Thats the sad reality in our society and more so is people who are educated still behave like this. Probably these ppl need a whip on ass .. but then how many ppl think that ways .. we are all educated and still indulge in these social evils like dowery etc

       
    • At 10:48 AM, Blogger Roopa said…

      @MakuChaku

      Will look at it :-)

      @Prash
      Again?? ;-)
      Mail me ur pwd, I'll remember it for you.

       
    • At 12:42 PM, Blogger Deepak said…

      Are you kidding me? First of all I was pretty shocked to read this and did not blv it at first..

      To be frank enough I am still not able to blv it -- and these are well educated families , staying in "silicon" valley of india , who have travelled abroad and seen the world... 21st Century... etc etc..
      Shock to me.. and again that too from a "lady's" mouth... no offense but I want to know wht her parents think about her (susheela)..
      Are we short of things to fight about? Religion is always there , then there is money and color etc etc and now gender (well not now , its a old one but still....)
      What is the difference ?
      You may want to show ur neighbour (if your mom is still talking to her..!!) --

      "....RESULTS
      Means, SDs, and d-ratios for the six age groups are provided in Table 1. These data show that girls and boys were similar on the CAS Simultaneous and Successive Scales (d-ratios ranged from -.1 to .1). In contrast, differences between girls and boys were apparent. Girls outperformed boys on the Planning Scale (median d-ratio was .33, range = .24 - .43) and the Attention Scale (median d-ratio was .34, range = .23 - .49). These d-ratios are considered small to medium (Cohen, 1988).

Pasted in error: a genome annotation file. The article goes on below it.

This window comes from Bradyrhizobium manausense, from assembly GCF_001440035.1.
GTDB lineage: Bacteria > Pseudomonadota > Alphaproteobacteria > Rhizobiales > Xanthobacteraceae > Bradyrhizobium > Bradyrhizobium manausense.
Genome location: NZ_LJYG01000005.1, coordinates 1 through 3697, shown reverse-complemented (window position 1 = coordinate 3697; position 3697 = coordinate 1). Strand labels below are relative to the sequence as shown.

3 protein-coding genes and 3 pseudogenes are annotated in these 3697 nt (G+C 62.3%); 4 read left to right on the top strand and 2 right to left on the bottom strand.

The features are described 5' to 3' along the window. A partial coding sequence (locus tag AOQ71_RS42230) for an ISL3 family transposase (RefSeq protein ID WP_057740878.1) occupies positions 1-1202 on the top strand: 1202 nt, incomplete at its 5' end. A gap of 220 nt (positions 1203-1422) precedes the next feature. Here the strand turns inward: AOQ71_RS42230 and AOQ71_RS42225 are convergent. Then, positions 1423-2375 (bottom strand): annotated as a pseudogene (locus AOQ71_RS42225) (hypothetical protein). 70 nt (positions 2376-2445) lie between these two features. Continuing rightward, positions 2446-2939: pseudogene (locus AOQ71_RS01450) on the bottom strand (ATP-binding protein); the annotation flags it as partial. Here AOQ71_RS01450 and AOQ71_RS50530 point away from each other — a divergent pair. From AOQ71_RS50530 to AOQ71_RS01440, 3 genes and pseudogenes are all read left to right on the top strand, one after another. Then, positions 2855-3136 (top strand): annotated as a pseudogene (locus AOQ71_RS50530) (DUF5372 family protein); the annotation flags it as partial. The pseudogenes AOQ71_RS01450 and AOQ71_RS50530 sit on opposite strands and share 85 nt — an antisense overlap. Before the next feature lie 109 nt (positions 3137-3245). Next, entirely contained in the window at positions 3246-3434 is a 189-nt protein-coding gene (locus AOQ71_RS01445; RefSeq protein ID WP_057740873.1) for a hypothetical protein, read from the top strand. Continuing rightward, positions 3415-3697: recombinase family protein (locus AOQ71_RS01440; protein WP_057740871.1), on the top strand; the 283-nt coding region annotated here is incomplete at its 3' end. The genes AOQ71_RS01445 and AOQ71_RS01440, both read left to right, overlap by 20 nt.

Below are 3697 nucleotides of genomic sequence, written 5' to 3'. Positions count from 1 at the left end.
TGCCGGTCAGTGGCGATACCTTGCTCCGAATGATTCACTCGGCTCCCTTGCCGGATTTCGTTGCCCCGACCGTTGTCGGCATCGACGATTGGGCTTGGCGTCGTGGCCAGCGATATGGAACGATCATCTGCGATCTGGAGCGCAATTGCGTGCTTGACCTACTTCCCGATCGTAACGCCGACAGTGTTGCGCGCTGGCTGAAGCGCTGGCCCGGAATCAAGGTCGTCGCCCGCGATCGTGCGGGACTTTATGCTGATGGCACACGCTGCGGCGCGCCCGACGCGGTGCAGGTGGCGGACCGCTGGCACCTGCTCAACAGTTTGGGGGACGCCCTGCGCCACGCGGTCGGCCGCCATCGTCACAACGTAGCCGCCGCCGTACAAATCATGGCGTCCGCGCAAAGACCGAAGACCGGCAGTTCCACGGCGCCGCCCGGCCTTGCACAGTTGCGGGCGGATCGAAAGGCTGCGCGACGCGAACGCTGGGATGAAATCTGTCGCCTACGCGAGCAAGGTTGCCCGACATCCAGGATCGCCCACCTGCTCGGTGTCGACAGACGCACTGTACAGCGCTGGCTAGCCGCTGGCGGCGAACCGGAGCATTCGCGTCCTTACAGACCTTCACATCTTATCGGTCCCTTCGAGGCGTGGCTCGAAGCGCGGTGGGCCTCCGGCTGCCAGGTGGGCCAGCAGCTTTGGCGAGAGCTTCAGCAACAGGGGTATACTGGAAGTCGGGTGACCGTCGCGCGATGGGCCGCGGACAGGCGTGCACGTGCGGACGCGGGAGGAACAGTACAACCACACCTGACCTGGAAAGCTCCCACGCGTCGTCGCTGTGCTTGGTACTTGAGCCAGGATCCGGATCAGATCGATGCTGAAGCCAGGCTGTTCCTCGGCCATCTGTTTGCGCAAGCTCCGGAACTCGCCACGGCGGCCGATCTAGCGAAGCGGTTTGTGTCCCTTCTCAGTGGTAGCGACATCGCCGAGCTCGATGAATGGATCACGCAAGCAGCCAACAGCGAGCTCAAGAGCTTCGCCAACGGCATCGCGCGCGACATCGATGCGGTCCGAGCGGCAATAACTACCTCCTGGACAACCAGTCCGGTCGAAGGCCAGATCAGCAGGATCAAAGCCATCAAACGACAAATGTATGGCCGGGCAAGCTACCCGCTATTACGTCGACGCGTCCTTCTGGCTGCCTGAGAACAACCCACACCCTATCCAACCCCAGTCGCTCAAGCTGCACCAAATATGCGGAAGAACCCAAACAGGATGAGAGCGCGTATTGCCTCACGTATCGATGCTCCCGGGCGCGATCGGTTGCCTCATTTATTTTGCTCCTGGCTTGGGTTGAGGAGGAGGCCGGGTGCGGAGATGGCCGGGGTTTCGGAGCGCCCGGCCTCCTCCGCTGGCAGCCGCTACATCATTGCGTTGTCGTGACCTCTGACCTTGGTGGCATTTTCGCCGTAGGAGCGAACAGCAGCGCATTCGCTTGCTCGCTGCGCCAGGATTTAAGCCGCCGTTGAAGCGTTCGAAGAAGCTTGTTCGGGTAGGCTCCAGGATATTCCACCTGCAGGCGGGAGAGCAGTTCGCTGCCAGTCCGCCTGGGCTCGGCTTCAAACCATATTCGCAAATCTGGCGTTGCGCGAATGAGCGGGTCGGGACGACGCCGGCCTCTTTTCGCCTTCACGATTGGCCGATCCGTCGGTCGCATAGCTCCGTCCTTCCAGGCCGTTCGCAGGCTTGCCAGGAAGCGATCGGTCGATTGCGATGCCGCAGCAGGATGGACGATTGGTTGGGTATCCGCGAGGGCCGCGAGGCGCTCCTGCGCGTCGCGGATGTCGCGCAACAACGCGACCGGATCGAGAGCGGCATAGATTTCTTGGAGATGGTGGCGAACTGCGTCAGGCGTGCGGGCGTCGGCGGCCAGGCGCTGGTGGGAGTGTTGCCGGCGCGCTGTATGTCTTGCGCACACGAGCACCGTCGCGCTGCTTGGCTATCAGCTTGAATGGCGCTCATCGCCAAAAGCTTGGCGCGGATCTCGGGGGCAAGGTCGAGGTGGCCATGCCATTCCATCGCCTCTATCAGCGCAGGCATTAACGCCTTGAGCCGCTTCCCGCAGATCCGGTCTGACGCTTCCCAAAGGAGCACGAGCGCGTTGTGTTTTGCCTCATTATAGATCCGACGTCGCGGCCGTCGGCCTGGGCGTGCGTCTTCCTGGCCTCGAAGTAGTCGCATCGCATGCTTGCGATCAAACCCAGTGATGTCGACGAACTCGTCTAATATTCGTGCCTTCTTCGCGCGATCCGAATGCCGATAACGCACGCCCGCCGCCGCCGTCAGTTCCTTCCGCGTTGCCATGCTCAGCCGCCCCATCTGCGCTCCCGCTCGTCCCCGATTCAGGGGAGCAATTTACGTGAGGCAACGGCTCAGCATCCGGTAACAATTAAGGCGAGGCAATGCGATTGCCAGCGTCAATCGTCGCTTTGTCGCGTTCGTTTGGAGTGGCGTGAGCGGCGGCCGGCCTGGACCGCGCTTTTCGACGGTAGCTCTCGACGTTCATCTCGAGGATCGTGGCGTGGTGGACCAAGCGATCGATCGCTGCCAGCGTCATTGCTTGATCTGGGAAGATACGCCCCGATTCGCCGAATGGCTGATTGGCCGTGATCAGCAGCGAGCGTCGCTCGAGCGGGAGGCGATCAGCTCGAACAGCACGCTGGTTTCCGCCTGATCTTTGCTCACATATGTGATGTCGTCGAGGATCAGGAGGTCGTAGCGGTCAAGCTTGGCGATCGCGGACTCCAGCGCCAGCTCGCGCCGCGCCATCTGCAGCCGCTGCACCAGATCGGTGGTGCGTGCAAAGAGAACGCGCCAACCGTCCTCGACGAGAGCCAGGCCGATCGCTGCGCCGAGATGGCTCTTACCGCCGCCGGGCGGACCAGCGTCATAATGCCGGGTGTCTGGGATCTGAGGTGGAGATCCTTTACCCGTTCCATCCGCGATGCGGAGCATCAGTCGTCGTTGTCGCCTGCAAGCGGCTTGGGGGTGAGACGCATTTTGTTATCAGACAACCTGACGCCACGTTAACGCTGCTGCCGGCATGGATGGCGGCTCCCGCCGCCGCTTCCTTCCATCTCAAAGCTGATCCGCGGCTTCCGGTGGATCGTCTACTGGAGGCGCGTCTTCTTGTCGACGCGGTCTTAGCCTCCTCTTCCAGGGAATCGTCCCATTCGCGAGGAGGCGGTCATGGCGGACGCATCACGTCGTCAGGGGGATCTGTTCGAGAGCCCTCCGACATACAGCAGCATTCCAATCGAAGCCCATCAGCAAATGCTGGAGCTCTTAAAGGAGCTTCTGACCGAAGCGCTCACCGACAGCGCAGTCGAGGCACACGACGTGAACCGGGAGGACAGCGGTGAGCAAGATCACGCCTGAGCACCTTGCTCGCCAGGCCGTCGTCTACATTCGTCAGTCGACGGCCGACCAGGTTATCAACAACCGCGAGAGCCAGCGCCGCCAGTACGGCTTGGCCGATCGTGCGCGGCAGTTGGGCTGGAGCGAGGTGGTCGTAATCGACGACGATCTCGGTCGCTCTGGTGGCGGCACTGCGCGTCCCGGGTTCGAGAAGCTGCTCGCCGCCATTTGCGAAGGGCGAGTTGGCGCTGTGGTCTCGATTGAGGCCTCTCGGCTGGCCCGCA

The d-ratios for all groups are summarized by age in Figure 1. These developmental data show that the differences between girls and boys increases over the 5 through 9 year range in Attention and over the 5 through 7 ages in Planning. Overall, the girls outperform the boys by about one third of a standard deviation or about 5 standard score points. Interestingly, girls are slightly worse than boys from ages 8 through 17 in Simultaneous processing and slightly better than boys in Successive processing across all the age groups.... "

      :-)

      http://mypsychologist.com/hottopics/boys_girls.htm

       
    • At 5:59 AM, Blogger Akshatha Kamath said…

      @Shankar,

      Agree with you!!! But more than the monetary aspect, its the matter of "Budaape ka Sahara". Girl child gets married and takes care of her in-laws, but if its a baby boy he stays with them (???) till their end and takes care (???) of them.

      But times have surely changed except for a few Susheelas. From past 3 years whenever I met a family having a pregnant lady, the wish was more for a female baby :o) Silver lining is more obvious now, cheers!!!

      @Roopa,
      Good work on such a sensitive subject :o)

       
    • At 8:18 AM, Blogger Roopa said…

      @Deepak

      It was heartening to see that :-)

      @Akshatha

      Thanks :-)